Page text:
The Mecc met for two days at the end of November in Lebanon focusing on the future of the new generations. The plan for a special conference on kidnappings marking a decade since the two bishops of Aleppo were abducted. The invitation to continue dialogue for a common date on Easter. 

Beirut (AsiaNews) – Prayer for an end to the wars in the world, from the Middle East to Ukraine; aid for the Syrian people by preparing a support plan for the return of displaced persons; a “special” conference on the theme of kidnappings and forced disappearances, to coincide with the 10th anniversary of the kidnapping of the two bishops of Aleppo: the Greek Orthodox Boulos Yazigi and the Syrian Orthodox Yohanna Ibrahim.

These are some of the programmatic points outlined in the final communiqué, sent to AsiaNews, by the Executive Committee of the Middle East Council of Churches (Mecc), which met at the end of November in Lebanon, in Bkennaya, at the monastery of Notre-Dame du Puits.

The Christian leaders also made a strong appeal to young people, urging them to remain “faithful to their land” and shun the “trap” of “emigration” that ends up causing them to lose their “identity” by impoverishing the “social fabric”.

During the two days of work, the delegates analysed the outcome of the 12th General Assembly of the Council, held in Egypt last May, and the results of the four-year event. At the same time, the election of the Central Committee of the Palestinian Refugee Service Department took place, with the appointment of a commission to follow the work of the Council’s 50th jubilee, which will fall in 2024. 

One of the main focal points was the attention paid by Christian leaders to the new generations. This is why the meeting was attended by a group of young people from Lebanon, Egypt, Iraq, Jordan, Palestine and Syria, representing the various Churches and youth movements in the region.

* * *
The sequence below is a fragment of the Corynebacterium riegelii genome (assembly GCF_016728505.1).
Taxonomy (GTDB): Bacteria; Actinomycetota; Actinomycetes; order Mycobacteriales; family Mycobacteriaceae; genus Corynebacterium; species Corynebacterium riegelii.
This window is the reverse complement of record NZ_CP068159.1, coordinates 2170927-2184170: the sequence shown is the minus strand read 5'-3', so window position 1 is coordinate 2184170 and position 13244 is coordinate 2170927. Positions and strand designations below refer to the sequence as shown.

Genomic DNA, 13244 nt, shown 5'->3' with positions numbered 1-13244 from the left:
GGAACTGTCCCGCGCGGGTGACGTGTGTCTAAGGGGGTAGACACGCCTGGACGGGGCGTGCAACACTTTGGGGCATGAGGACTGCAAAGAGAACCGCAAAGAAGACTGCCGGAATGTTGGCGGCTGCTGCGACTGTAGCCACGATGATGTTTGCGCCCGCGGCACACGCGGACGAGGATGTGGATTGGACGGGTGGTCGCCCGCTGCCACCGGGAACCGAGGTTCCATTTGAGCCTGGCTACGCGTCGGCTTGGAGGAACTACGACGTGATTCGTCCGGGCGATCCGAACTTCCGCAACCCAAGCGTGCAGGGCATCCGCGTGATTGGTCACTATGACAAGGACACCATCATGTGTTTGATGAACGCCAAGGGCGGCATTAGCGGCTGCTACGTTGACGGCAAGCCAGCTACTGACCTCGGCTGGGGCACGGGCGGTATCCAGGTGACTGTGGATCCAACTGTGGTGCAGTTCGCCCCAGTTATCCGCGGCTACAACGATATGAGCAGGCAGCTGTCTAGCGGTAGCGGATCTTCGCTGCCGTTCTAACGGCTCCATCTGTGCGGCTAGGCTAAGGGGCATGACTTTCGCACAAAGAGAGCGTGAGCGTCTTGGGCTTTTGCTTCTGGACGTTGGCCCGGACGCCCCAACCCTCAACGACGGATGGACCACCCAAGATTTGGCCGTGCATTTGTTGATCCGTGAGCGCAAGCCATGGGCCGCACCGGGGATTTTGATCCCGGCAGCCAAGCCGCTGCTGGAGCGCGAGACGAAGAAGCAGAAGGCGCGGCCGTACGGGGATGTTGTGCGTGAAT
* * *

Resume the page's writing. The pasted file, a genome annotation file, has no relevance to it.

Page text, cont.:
During a session of dialogue and discussion, the boys and girls present expressed their concerns and aspirations, presenting proposals that could guarantee a better future and greater relevance for Christians in the Middle East. 

The Council, founded in 1974 in Nicosia (Cyprus) and now based in Lebanon, is made up of the Catholic, Orthodox, Eastern Orthodox and Evangelical Churches. The seven-point final document contains provisions, recommendations and exhortations aimed at illuminating the ‘future path’ of the Christian communities in the Middle East, at a time of bloody conflicts, poverty, confessional violence and divisions.

The first point is the invitation to pray for an end to wars and for a return to dialogue, the only ‘language’ capable of overcoming divisions and violence. From Syria to Lebanon, there are many emergency situations and it is precisely to the leaders of the Land of the Cedars that the Christian leaders ask to “speed up” the election of a president of the Republic who is a guarantor of sovereignty and a guarantee of democratic life.

Then there is the appeal for peace in Syria, solidarity with Iraq and support for the Palestinian people, implementing international resolutions and protecting “the various social and religious components” of the Holy Land, especially the Christian ones. 

To young people, the “light of the world and the salt of the earth”, is addressed the invitation to “not fall into the trap of migration”, which “makes them lose their identity”. And to Church leaders the task of listening to their “concerns and aspirations” while guaranteeing a “role” in the present and future of the Church’s life.

Finally, the document recalls the “need” to “move forward in dialogue to try to unify the date for the celebration of Easter, a pressing need of the various parishes and Churches in the Middle East”. A choice that certainly does not want to deny “the richness” of the diversity of rites and ecclesial traditions.